Rector: Prof. Francesco Rossi
The Seconda Università degli Studi di Napoli (Second University of Naples) was established in 1991 with the ultimate aim of easing congestion at the Federico II University of Naples. Since then, it has developed rapidly in terms of students, teaching and administrative staff now found in 8 established faculties: Law, Humanities, Medicine, Psychology, Economics, Architecture, Engineering, Environmental Science, ‘Jean Monnet’ Political Science, spread out across the Caserta and Naples territories, and housed in highly prestigious buildings of outstanding historical and cultural interest.
DEPARTMENT OF LAW
Dean: Prof. Gianpaolo Califano
Palazzo Melzi -
Tel. (+39) 0823 848383 -
ENGLISH LANGUAGE CHAIR
Head: Prof. Girolamo Tessuto
Principal Faculty Language Assistant: Dr. Stephen J. Spedding
Secondary Faculty Language Assistant: Dr. Amelia Regina Burns
As well as annual curricular courses in General, Legal English and Translation Studies, the Chair organises purpose-
The English Language Chair of the Law Faculty also provides English language courses leading to international certification in collaboration with British Council Naples and is accredited as a registered centre for the TOLES examination run by Global Legal English
For detailed updates please visit our website:
Law Faculty Language Courses
Oriented towards graduates seeking international career opportunities, the course is designed to provide Italian native students with (English into Italian) translation techniques in the highly specialised field of law.
Through seminars and workshops students gain experience with authentic texts in use at the European Court of Justice including judgments, legal opinions of Advocates-
The course offers a sound basis for Italian-
English Legal Writing in Academic and Professional context:
Law Essay and Legal Problem Question Writing
Aimed at Law Faculty graduates and researchers, the courses are designed to provide students with the tools to make a critical analysis of legal texts used in academic and professional settings, to create an awareness in assessing their own strengths and weaknesses and to build up an array of technical devices to successfully negotiate the highly competitive world of academic/professional legal writing in English. Seminars and workshops focus on several aspects of disciplinary writing, including discourse and genre, degree of formality and complexity, cohesion and coherence, hedging, analysing data and trends, summarising and paraphrasing, citing sources and plagiarism.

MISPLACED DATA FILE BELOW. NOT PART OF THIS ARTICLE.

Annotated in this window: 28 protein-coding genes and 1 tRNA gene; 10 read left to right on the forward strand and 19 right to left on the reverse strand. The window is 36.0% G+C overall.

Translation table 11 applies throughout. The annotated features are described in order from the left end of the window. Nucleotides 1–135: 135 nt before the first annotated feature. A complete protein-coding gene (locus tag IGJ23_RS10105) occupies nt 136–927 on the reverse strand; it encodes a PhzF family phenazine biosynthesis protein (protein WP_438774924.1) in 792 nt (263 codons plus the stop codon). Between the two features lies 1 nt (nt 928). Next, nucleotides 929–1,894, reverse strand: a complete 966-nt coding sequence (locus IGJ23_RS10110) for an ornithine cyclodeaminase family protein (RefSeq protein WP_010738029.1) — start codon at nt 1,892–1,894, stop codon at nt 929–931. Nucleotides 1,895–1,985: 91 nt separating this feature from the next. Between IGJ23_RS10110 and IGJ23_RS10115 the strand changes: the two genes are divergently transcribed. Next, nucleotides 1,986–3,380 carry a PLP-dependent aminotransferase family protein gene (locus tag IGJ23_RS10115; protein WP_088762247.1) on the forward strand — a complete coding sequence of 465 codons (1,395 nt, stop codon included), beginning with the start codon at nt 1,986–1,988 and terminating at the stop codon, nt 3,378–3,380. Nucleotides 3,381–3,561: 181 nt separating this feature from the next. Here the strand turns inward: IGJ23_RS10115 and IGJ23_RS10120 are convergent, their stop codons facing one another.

Interest among students has grown considerably as the English Language Department launched its campaign to raise awareness within the Law Faculty regarding the need to provide students with a reliable and accurate indicator of their language proficiency.Initially, a pilot course was set up 3 years ago at level A2, drawing on students from the post-
Specific exam preparation courses have been designed to cover levels A2, B1 and B2 in line with the Common European Framework of Reference, focusing on the language skills required and providing a flexible learning environment in which students are encouraged to take responsibility for their learning, to critically assess their own shortcomings and achievements and to take an active part in the learning process.